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Empire Maker strikes back with Belmont win

Posted: Sunday, June 08, 2003

NEW YORK The magical ride ended in the mud, splashed aside by a rival who wasn't about to let a gelded nobody become part of racing royalty.

Empire Maker caught Funny Cide on the far turn and won the Belmont Stakes on Saturday, thwarting yet another Triple Crown hopeful's attempt to do what no horse has managed since Affirmed in 1978.

''I feel bad for all the people who came out,'' rain-soaked trainer Barclay Tagg said. ''I was pretty confident.''

Despite a steady rain, Funny Cide drew the second-largest Belmont crowd, 101,864, which hoped to see the New York-bred join the likes of War Admiral, Whirlaway and Secretariat.

After a win over Empire Maker in the Kentucky Derby and a runaway romp in the Preakness, it seemed the entire racing world was pulling for the gelding, owned by a group of high school pals from upstate New York.

It was not to be.

Instead, Funny Cide became the fifth Kentucky Derby-Preakness winner in the last seven years to come up short in the 1 1/2-mile Belmont, the longest and most difficult of the three races. The defeat extended the Triple Crown drought to a record 26 years. Secretariat won the in 1973, 25 years after Citation.

Empire Maker beat Ten Most Wanted by three-quarters of a length, with Funny Cide another 4 3/4 lengths back in third. Dynever was fourth, followed by Supervisor and Scrimshaw.

''I am not disappointed,'' said Funny Cide's jockey Jose Santos. ''He didn't handle the track good. I still think I have the best 3-year-old.''

Tell that to Jerry Bailey, who said Empire Maker was ''the best 3-year-old that I've ever been on.''

''I think he'll prove as the year goes on how good he is,'' he said.

As if to underscore the point, winning trainer Bobby Frankel said, ''You know he's the best horse. He pulled up but then he took off when that other horse (Ten Most Wanted) challenged. I wanted the race to shape up like that.''

Empire Maker owns a 2-1 edge over Funny Cide, having won the Wood Memorial at Aqueduct on April 12.

Though racing is still without a Triple Crown winner, it gained a rivalry. The two could meet again in either the Haskell Invitational at Monmouth Park or the Travers Stakes at Saratoga, both in August.

''We will be back,'' Santos said. ''I can't wait for them to meet again. It will be a great rematch.''

Funny Cide shot to the lead, ahead of Scrimshaw and Empire Maker, but it quickly became apparent the flashy chestnut couldn't handle the goo.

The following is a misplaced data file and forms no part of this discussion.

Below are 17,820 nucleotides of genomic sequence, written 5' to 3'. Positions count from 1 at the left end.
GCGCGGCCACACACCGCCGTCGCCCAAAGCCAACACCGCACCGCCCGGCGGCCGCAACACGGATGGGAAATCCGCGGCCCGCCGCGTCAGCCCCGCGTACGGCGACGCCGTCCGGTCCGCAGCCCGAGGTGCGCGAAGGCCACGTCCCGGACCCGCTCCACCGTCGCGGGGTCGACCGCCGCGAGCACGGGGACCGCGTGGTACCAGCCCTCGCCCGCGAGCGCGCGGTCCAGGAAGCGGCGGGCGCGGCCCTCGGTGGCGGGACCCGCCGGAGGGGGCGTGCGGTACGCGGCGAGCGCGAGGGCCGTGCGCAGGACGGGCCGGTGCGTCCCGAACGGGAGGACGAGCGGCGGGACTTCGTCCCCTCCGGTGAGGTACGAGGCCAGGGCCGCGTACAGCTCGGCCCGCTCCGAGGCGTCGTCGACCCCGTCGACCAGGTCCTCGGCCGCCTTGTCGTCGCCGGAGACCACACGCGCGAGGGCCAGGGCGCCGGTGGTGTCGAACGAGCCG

Heading out of the first turn, Funny Cide started fighting Santos and looked uncomfortable turning up the backside.

And that's when Bailey knew he had the race won.

''He was pulling on Jose, and my horse was relaxed,'' Bailey said. ''That is what you want going a mile-and-a-half, to get your horse to relax.''

Tagg wasn't sure what bothered Funny Cide.

''I don't know if it was the mud or the extra quarter-mile that got him,'' the trainer said. ''I don't know whether he liked it. I never had to run him in it.''

Empire Maker gave Frankel his first win in a Triple Crown race. The Hall of Famer was 0-9 in the series, but had come close twice before in the Belmont. Medaglia d'Oro was second last year, and Aptitude was the runner-up in 2000.

In the days before the race, Frankel relished the role of spoiler, saying, ''I hope everybody hates me after the race then I'll know I did well.''

Frankel expected Empire Maker to win the Derby, too, but a bruised foot compromised the colt's chances. He still finished second, 1 3/4 lengths behind Funny Cide.

Owned by Saudi prince Khalid Abdullah, Empire Maker skipped the Preakness and trained sharply at Belmont for the rematch. Sent off as the 2-1 second choice, he returned $6, $3.70 and $2.80.

Ten Most Wanted, ridden by Pat Day, returned $5.80 and $3.20. Funny Cide, the even-money favorite, paid $2.70. Winning time for the race was 2:28.26.

Empire Maker earned $600,000 from the $1 million purse, boosting his career earnings to $1,885,800.

Funny Cide's 10 owners lost out on a $5 million bonus. They arrived at Belmont Park, along with friends and family, in four rented yellow school buses. It must have been a subdued ride back to their hotels.

Only 11 horses have won the Triple Crown. Sir Barton was the first in 1919. Funny Cide was the 17th to win the first two legs and come up short in the Belmont.

Empire Maker, not Funny Cide, was supposed to be the big Triple Crown threat this year. He won the Wood and took the Florida Derby by nearly 10 lengths and was the clear favorite to win the Kentucky Derby. But he dropped out of the spotlight when Funny Cide, purchased for $75,000, won at Churchill Downs.

''This is probably the biggest thrill in racing for me,'' Frankel said. ''A little redemption here. I thought maybe destiny wanted that horse to win.''



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